Tags: Martin Feldstein | Social Security | Economy | Entitlements

Harvard's Martin Feldstein: Stop Dithering on Social Security

By    |   Sunday, 02 March 2014 04:22 PM

The obvious way to solve the Social Security crisis in the United States is to finally raise the retirement age and stop the political posturing on the topic in Washington, according to Harvard professor Martin Feldstein, a former chairman of the Council of Economic Advisers under President Reagan.

In a column for Project Syndicate, Feldstein said public pension programs are in financial stress around the globe – not just in Detroit – primarily because of rising life expectancy.

He noted that when the U.S. created its Social Security program in the 1930s, the legislation specified that benefits would be paid to retirees at age 65, when their ensuring life expectancy from that point was only a few years.

Editor’s Note: 38 Trades That Could Turn $1,000 Into $49,000

But life expectancy after age 65 rose after that by about one year per decade, and now stands at about 85.

“The increase in the number of retirement years put Social Security in financial trouble,” he said bluntly.

Back in 1983, when Feldstein headed Reagan’s economic council, Congress voted to gradually raise the age for full benefits from 65 to 67, but then made the threshold so gradual that it would be fully phased in only in 2027.

“When pollsters asked voters whether they would favor an increase in the Social Security retirement age to improve the program’s financial stability, the response was overhelmingly negative,” he noted.

The best course now would be to gradually raise the age for full benefits from 67 to 70, Feldstein said.

“It would be even better to avoid future political posturing by enacting legislation now that automatically raises the eligibility age for full benefits in such a way that average life expectancy at that threshold (after age 65) is kept constant, at 15 years.”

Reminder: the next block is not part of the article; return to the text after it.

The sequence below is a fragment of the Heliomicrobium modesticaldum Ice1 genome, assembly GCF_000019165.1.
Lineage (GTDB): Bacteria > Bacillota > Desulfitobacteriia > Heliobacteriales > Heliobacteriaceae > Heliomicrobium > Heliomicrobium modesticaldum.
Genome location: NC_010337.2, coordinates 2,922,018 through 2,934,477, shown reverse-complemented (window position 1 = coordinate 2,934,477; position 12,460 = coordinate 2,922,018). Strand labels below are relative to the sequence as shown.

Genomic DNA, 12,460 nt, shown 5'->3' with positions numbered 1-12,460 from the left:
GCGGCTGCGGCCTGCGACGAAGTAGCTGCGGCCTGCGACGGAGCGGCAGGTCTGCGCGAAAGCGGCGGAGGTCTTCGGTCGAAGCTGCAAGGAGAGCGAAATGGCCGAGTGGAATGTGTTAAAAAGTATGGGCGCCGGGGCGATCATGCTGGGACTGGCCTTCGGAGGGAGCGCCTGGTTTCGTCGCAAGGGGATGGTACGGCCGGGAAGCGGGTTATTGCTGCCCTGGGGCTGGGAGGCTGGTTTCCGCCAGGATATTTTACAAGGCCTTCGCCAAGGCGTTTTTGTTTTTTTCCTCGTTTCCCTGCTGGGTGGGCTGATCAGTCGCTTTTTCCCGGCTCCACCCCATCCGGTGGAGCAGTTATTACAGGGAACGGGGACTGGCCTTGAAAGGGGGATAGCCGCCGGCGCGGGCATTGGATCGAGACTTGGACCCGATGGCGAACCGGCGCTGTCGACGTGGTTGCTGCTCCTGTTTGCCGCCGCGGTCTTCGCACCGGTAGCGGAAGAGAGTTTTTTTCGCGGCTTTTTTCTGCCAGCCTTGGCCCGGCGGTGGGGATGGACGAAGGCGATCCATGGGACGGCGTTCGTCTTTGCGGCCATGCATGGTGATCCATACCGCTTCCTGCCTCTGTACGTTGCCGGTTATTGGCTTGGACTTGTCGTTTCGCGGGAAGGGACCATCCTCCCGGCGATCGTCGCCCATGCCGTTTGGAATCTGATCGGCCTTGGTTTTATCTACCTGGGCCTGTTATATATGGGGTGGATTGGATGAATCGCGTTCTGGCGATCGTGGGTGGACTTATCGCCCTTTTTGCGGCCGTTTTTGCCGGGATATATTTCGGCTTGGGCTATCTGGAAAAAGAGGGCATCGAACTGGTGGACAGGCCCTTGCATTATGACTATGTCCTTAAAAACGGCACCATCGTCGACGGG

In an editorial, USA Today noted President Obama did not include a cut to future Social Security benefits in his proposed budget last week.

A proposed cut would have meant altering the formula for calculating annual cost of living
increases for retirees and other beneficiaries.

“If liberals have their way, the next budget will instead include proposed increases to these
retirement benefits,” USA Today said.

The editorial noted neither Republicans nor Democrats want to be blamed for cutting Social
Security benefits, and called for other tax and spending measures to keep the system solvent.

Editor’s Note: 38 Trades That Could Turn $1,000 Into $49,000

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Economy
The obvious way to solve the Social Security crisis in the United States is to finally raise the retirement age and stop the political posturing on the topic in Washington, according to Harvard professor Martin Feldstein.
Martin Feldstein,Social Security,Economy,Entitlements
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2014-22-02
Sunday, 02 March 2014 04:22 PM
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